During war, the numbers of firms producing scientific instruments has increased to about one hundred and sixty but very few of them are well equipped. The Mathematical Instruments Office has been enlarged and converted into an Ordnance factory and the work of manufacturing simple stores like drawing boards, stands, instruments, sun compasses etc., has been taken away from it and given to the private firms. This left the M.I.O. free to concentrate on the production of the more important stores such as binoculars, prismatic compasses, sighting telescopes etc. The industry is mainly concentrated in Calcutta with 95 of the total 160 firms located there. Lahore comes next with 21 firms.
My thanks go to Michael Skriletz for kindly sending these binoculars across the Atlantic for me.
We have looked at British Binoculars a few times on this blog, however today we are going to consider the cases they went into. I have two binocular cases in my collection- a 37 pattern and a later 44 pattern example. The similarities and differences between these two cases show the development of the two webbing sets, with the 44 pattern benefiting from the practical experience of the Second World War.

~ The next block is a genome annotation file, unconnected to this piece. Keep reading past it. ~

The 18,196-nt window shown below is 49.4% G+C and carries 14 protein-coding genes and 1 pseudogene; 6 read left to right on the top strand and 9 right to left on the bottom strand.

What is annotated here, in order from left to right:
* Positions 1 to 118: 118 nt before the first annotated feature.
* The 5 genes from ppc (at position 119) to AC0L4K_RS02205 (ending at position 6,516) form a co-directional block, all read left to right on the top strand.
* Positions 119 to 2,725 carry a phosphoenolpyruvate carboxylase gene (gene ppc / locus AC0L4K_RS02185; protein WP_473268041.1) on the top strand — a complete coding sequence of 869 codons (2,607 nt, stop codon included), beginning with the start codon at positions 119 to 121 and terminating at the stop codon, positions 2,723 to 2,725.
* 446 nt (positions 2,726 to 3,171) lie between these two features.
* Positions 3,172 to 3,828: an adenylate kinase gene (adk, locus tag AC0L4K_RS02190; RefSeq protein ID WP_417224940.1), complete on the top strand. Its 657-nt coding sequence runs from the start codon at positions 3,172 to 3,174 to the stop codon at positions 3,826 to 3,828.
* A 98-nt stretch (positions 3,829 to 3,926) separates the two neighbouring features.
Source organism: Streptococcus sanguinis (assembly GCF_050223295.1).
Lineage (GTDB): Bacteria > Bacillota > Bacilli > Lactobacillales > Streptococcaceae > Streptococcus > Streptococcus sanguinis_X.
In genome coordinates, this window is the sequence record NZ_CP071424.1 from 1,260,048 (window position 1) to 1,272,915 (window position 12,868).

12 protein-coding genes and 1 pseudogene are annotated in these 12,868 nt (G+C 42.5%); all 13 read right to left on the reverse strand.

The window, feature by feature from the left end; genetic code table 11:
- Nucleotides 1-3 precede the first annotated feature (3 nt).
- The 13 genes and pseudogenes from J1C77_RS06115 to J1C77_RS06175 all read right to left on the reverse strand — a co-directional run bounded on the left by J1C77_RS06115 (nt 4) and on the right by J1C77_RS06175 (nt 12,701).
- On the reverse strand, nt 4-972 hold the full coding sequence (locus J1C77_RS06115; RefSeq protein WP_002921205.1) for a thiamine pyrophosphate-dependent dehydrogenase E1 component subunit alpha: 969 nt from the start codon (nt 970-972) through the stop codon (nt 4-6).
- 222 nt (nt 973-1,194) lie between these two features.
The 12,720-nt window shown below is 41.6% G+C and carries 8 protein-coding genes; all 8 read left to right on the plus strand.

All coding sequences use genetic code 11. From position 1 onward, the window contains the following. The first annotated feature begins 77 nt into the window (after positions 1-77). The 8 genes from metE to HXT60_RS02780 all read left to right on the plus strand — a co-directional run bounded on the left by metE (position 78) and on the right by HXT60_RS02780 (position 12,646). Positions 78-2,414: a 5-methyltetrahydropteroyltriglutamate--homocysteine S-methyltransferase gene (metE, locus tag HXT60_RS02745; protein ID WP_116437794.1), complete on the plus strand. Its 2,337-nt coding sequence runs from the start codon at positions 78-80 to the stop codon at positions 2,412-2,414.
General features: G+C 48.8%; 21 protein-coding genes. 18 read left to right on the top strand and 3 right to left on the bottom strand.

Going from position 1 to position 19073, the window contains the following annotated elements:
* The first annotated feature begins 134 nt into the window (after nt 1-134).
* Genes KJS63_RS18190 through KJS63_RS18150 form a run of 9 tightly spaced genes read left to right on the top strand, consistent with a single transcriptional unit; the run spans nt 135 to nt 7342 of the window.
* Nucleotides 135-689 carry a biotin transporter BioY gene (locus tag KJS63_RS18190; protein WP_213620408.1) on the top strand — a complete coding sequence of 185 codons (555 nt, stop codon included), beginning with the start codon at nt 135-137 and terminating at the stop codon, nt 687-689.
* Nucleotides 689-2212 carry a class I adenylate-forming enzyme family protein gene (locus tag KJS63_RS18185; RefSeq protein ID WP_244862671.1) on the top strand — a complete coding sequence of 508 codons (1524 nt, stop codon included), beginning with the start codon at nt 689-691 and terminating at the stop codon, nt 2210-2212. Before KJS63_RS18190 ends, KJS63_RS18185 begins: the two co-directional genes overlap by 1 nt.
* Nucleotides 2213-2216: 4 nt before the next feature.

37 Pattern Case
The 37 pattern case is a hard fibre case, covered in tan webbing secured at the front with a press stud:
On the rear are ‘c’ hooks to secure it to the belt and at the top to allow it to attach to a compass pouch:
Inside the lid is stamped the manufacturer’s mark M.E.Co and the date of 1941:
The two buckles on the sides of the case indicates its a second pattern case, as the buckets allow a shoulder strap to be attached so the case can be slung over the shoulder.
44 Pattern Case
The 44 pattern case is a green soft case rather than being made of the stiff fibre of the earlier case. It is fastened with a quick release buckle on the front:
The buckles are in rust proof metal and the webbing is rot proofed as it is designed for the jungle. The rear has the same style of hooks as the earlier design- clearly showing that we are looking at evolution rather than revolution:
Inside is the stamp for the manufacturer (not readable unfortunately) and the date 1952:
I like both these cases and yes I have a pair of binoculars for each one…